IBM Uses Arbitration to Avoid Providing Information Once Guaranteed to Former Employees
IBMhas recently begun denying former employees access to valuable information in lieu of the opportunity to file a dispute in arbitration. For the past 10 years,IBMprovided former employees with a severance package that included a request to waive age-discrimination claims. This also included information about the job titles and ages of the employees fired at the same time.
The goal was to help former employees determine if they had been a victim of age discrimination. The information is required by federal law for companies that want to prevent lawsuits from employees over the age of 40 who are let go from a company. IBM is no longer providing that information and has chosen instead to offer former employees the opportunity to bring claims of age discrimination through the arbitration process.
Critics of the new policy believe it could make it more difficult for older former employees to determine if they are eligible for a law suit. Though the person still has the option of requesting arbitration, they are no longer provided with the information they once had to weigh their options. ThoughIBMis one of the first companies to make this type of change to severance agreements, many companies are expected to follow in their footsteps and use arbitration in a similar manner.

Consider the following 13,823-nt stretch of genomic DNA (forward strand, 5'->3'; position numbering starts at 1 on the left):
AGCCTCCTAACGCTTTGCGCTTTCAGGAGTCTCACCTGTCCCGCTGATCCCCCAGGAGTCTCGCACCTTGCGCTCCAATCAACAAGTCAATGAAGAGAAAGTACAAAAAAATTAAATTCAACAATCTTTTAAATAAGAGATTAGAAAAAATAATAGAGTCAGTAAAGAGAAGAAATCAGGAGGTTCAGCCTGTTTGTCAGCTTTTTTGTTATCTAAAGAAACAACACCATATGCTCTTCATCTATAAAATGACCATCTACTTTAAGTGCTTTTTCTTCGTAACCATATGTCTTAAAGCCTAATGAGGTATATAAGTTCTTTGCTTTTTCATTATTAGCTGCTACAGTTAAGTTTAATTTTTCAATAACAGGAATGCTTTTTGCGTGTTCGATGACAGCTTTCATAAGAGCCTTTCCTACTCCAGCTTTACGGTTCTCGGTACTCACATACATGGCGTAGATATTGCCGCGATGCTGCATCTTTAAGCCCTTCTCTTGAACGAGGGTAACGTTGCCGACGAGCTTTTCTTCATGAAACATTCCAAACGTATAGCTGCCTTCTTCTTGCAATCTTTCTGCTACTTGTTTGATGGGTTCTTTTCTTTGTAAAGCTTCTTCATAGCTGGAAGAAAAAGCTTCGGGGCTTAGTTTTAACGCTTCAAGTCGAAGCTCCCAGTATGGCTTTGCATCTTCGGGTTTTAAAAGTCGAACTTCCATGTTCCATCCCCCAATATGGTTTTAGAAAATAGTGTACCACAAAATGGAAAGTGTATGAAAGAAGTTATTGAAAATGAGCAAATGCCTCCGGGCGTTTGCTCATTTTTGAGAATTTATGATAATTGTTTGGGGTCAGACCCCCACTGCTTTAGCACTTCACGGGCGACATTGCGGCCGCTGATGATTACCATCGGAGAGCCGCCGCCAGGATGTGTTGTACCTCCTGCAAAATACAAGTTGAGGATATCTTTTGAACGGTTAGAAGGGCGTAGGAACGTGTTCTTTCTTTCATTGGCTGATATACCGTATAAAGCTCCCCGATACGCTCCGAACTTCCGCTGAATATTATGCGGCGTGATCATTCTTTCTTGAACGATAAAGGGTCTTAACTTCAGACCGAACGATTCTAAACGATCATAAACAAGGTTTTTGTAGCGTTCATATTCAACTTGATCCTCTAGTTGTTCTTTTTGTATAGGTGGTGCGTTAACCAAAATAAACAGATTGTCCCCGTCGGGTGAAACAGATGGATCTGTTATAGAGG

IBMclaims the changes were made to the policy in an effort to protect the privacy of former employees. Since they are still offering the option of private arbitration, they do not believe former employees are losing any of their rights. Critics of the new policy are concerned that without the information they were once provided, former employees will be unable to make a decision about their circumstances.